Three months after a revolution that overthrew pro-Russia President Viktor Yanukovych, Ukrainians head to the polls today to replace the ousted leader, believed to be living in exile across the border in Russia.
The election’s result is an almost foregone conclusion. Twenty-one candidates are in the race for the top spot but Odessan oligarch Petro Poroshenko, nicknamed the “Chocolate King” because of investments in the confectionary industry, is the near certain winner.
His closest rival — the so-called Gas Princess, Yulia Tymoshenko — the only real issue in contention in terms of vote outcome today is whether the candy billionaire can secure the 50 percent of votes needed under the Ukrainian system to avoid a second round showdown.
But while the winner may already be decided, in the Donbas region there is a major question mark over whether citizens will get to vote at all.
Armed pro-Russian rebels in the Luhansk and Donetsk regions, who have controlled large pockets of the two eastern oblasts for more than six weeks, have declared the presidential election illegal after holding their own dubious referendum on May 9.
Speaking at a press conference Saturday, one of the leaders of People’s Republic of Donetsk called the vote “illegal” and said that that the “Kiev junta” were illegally occupying the territory fledgling state.
According to the rebels, who held their referendum under the security of armed militia, and without independent monitors, more than 90 percent purportedly voted in favor of an independent state giving a supposed “official mandate” to the so-called People’s Republic of Donetsk.
In Donetsk and Luhansk, voting has been disrupted by pro-Russian groups. Here, several men dressed as troops from the Vostok Battalion, a special Russian military unit based in Chechnya, fired rounds into the air in Donetsk.
Just hours before the presidential vote was due to start the leaders of the two rebel-controlled oblasts announced a formal partnership, under the name of Novorossiya and the establishment of a new joint defense group, the "People's Front."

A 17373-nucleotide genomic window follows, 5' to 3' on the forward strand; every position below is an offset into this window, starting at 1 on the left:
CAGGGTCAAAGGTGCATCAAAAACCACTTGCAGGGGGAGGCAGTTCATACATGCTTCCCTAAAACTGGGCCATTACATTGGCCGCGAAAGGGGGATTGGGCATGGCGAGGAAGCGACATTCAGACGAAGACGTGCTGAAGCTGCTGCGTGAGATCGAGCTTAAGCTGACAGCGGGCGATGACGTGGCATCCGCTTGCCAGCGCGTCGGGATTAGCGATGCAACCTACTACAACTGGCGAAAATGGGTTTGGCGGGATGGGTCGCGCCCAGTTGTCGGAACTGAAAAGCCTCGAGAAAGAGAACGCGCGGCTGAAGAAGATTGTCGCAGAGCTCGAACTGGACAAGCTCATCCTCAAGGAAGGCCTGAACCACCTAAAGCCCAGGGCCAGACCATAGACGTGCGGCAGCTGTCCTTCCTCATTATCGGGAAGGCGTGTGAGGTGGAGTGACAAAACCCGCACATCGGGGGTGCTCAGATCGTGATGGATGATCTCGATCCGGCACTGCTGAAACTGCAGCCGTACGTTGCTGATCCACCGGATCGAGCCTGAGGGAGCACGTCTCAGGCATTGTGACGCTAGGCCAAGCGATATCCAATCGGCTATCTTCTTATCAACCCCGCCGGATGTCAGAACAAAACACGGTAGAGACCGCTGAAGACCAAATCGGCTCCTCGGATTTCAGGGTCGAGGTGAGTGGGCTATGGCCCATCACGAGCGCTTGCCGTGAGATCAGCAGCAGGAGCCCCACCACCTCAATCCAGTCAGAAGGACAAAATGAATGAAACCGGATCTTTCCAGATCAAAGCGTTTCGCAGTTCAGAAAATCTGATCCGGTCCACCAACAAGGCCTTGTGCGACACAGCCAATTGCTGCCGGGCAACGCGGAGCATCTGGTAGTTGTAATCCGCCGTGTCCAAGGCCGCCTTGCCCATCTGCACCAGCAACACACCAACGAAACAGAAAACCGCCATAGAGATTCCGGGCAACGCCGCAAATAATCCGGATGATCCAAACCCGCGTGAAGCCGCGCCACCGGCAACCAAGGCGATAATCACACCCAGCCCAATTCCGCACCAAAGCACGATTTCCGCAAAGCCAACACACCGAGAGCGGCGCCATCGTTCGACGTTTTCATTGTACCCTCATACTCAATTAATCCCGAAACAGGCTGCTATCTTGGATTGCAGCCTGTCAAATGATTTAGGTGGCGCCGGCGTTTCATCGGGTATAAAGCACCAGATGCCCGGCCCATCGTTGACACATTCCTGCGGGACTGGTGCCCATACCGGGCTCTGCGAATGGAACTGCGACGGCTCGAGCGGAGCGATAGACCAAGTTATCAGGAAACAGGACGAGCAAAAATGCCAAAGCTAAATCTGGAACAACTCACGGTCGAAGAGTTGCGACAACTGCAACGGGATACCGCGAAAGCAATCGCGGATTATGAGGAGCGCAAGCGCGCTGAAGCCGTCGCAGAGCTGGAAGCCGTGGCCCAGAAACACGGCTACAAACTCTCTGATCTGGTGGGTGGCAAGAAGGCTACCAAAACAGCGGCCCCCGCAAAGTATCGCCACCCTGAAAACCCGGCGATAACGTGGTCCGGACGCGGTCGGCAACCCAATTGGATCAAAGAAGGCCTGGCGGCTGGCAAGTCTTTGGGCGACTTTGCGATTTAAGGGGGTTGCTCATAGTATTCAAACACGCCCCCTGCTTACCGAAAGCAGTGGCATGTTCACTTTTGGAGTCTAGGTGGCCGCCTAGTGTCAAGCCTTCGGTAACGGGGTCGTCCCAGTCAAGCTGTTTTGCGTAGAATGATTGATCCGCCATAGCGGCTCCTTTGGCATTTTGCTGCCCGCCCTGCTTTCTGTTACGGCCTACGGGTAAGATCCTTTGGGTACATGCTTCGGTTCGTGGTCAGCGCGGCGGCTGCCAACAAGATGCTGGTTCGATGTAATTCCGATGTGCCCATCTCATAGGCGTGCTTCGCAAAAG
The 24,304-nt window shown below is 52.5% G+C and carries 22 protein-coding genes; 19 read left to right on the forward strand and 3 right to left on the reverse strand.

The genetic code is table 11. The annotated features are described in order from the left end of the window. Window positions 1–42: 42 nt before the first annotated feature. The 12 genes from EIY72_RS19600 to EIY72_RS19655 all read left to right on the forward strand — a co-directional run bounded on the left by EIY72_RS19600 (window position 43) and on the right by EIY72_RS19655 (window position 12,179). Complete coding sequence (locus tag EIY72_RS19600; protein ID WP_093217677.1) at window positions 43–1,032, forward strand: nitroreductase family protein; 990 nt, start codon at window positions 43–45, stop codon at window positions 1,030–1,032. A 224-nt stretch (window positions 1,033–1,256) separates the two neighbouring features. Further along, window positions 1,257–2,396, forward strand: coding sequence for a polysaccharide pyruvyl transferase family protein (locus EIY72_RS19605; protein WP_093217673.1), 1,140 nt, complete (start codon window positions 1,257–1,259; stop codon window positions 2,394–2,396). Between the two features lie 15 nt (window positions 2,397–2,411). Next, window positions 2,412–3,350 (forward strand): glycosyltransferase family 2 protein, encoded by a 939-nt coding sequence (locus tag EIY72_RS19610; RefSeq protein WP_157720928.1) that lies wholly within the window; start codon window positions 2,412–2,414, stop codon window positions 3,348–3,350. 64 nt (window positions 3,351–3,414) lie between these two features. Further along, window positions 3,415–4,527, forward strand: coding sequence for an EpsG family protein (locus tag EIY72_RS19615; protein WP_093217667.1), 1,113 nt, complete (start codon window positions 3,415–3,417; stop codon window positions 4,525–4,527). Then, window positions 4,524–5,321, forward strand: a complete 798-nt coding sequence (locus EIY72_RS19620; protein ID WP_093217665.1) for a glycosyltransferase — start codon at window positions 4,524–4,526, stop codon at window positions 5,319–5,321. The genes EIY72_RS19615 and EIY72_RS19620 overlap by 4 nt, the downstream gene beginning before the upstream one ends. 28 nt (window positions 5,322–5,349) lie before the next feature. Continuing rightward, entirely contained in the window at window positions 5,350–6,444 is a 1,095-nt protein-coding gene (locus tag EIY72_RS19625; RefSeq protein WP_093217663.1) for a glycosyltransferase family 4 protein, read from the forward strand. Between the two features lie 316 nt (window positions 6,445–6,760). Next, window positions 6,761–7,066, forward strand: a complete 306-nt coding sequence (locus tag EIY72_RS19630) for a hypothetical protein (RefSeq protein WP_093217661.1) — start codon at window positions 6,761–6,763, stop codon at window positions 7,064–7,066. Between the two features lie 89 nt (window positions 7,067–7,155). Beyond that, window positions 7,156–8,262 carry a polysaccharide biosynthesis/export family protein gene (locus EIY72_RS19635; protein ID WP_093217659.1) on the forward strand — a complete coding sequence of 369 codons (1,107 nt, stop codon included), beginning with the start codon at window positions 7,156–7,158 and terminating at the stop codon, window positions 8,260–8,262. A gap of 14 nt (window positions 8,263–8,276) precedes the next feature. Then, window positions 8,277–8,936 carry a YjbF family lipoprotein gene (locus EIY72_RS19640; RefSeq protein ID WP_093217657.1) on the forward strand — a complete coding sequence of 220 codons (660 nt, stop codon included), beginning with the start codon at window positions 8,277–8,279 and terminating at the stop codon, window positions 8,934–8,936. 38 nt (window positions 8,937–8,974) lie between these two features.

A Kiev-backed anti-terror operation, aimed at ousting the pro-Russia militia groups operating in the area, has failed to make substantial inroads into the rebel-held territory, who have fortified their positions and appeared on the streets with heavy weaponry, including RPGs and automatic guns.
Fighting between the two groups across the region has become an increasingly regular occurrence over the past two weeks and has killed dozens, including civilians.
In some areas, such as Sloviansk and south Luhansk the rebels’ foothold means that an election simply won’t take place.
The south of Luhansk oblast was lost more than a week ago in terms of holding an election one security source told VICE News.
“The military have formed a partition between the north and south in a bid to stop the separatists’ spread. But control in the army’s buffer zone is also patchy” he added.
On Friday, fighting flared up in two villages in the region and at least two people were killed and several more reportedly injured. In one town the battle may have been a result of the Ukrainian army’s attempt to retake an election district commission building, which was taken by the rebels the day before.